MY Voice colleague David Bell has been raving about Uncle Billy’s in China Town for years, so I finally acquiesced and went there for a pre-theatre dinner.
Like many of the neighbouring restaurants, Uncle Billy’s is not salubrious, the decor is haphazard and the service efficient but perfunctory.
When I mentioned to the waitress we only had 45 minutes to eat our meal she looked confused, then wandered off to check with the manager and never came back.
But in record time our vegetarian spring rolls ($5.50) arrived.
They were crisp, piping hot and actually had flavour; something that is often missing from this perennial favourite.
Our tongues had barely cooled when a cashew chicken ($17.80), sliced fish with ginger and spring onion sauce ($18.80) and a choy sum ($12.80) arrived in quick succession.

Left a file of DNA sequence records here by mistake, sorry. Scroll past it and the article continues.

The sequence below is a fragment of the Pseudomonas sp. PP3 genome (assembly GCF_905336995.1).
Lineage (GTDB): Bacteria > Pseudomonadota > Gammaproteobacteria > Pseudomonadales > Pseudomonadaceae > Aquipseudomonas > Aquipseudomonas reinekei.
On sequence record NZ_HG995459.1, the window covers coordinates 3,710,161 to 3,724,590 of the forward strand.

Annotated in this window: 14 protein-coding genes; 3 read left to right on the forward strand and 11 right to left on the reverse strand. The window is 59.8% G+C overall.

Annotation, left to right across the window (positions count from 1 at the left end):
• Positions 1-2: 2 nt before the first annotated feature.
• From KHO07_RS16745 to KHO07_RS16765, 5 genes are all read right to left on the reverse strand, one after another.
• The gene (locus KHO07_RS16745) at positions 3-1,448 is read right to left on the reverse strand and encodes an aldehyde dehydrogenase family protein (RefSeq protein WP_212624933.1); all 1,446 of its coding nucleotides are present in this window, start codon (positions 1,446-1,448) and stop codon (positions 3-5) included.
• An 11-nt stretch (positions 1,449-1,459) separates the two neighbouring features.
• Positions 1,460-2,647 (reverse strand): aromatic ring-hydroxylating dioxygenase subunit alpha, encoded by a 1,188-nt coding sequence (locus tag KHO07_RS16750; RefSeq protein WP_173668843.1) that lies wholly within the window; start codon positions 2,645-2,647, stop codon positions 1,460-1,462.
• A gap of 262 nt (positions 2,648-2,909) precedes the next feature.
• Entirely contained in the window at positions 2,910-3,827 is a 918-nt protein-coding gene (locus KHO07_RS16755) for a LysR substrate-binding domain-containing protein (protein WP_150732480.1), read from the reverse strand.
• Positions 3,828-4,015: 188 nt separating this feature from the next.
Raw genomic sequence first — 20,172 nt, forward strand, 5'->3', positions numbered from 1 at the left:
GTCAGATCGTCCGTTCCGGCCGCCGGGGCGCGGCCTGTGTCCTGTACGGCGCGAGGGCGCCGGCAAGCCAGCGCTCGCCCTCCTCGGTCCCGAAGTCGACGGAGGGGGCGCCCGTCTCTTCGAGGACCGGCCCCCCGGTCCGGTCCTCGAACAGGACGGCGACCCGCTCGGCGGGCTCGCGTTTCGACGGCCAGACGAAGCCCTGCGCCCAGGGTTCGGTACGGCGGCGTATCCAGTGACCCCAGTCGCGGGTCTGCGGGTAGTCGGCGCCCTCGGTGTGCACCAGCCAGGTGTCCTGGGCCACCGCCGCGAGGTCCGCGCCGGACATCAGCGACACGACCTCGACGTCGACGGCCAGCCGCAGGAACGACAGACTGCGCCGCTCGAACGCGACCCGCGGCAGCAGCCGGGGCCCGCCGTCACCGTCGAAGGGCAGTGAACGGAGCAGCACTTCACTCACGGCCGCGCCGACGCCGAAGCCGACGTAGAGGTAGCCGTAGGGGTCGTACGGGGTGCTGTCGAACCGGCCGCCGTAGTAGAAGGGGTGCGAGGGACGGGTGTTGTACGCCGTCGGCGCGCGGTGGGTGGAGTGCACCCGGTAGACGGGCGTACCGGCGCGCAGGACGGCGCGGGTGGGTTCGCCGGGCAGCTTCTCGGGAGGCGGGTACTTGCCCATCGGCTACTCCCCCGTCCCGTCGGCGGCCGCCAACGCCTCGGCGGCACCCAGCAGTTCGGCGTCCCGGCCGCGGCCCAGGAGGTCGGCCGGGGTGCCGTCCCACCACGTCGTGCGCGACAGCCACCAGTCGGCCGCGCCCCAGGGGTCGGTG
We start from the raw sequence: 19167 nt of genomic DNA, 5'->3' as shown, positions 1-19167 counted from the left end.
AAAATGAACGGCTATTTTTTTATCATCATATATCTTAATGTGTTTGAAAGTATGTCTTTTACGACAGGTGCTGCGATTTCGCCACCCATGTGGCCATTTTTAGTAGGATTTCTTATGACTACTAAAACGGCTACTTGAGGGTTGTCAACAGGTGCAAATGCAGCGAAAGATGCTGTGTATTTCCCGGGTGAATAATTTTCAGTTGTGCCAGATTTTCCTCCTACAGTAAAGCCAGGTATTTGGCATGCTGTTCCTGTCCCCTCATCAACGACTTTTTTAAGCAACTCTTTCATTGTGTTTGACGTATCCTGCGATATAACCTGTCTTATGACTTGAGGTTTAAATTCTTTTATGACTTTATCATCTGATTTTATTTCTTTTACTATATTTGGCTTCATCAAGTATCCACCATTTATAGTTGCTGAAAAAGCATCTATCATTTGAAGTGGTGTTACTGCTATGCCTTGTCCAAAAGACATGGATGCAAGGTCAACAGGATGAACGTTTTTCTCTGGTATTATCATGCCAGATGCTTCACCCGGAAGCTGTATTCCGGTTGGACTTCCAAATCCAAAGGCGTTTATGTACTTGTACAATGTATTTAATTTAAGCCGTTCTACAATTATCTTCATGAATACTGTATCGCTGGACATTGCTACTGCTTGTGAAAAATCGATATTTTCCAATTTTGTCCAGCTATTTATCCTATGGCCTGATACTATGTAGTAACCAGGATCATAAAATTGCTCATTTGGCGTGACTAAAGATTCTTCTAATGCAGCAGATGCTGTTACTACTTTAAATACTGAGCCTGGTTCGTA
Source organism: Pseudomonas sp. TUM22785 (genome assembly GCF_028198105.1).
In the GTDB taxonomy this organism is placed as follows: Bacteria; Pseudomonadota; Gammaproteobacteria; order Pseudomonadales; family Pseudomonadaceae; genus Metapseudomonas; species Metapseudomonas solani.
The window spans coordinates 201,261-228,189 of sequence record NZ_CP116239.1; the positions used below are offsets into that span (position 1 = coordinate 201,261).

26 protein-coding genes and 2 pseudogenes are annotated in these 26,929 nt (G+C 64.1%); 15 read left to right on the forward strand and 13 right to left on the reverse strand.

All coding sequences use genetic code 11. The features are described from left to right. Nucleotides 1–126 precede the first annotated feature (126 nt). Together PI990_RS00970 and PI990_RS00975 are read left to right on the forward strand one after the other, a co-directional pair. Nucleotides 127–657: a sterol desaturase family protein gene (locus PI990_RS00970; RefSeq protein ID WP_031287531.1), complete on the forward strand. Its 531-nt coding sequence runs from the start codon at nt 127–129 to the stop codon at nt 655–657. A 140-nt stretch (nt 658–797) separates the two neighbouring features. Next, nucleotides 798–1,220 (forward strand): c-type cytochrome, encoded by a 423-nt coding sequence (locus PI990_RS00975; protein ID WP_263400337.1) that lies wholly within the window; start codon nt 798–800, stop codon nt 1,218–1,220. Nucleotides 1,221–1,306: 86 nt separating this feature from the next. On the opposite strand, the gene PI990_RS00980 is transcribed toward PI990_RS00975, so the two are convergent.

Clearly getting in and out of Uncle Billy’s in time for Summer of the Seventeenth Doll was going to be a breeze.
Billy’s menu is authentic and includes lots of traditional dishes like steamed mixed intestines ($15.50) and jelly fish with shredded chicken ($20.80).
“There’s some very interesting dishes on this menu,” my friend opined with some alarm as she read the chef’s recommendation at the front of the menu.
But she was totally won over by the chicken in her dish.
“It’s soft and tender and melt-in-the-mouth, with really good flavours,” she said.
My fish was also tender and the sauce redolent of ginger, with plenty of just-firm spring onions.
We both loved the choy sum, and wondered how it’s possible for something to be so tasty when it consisted of bok choy.
“It’s the oyster sauce,” my friend reckoned. And she was right.
Uncle Billy’s is licensed and I was pleasantly surprised to find the house wine ($8) was a decent sauvignon blanc from New Zealand.
by JENNY D’ANGER
China Town, 66 Roe Street,
open 7 days 5pm to 4am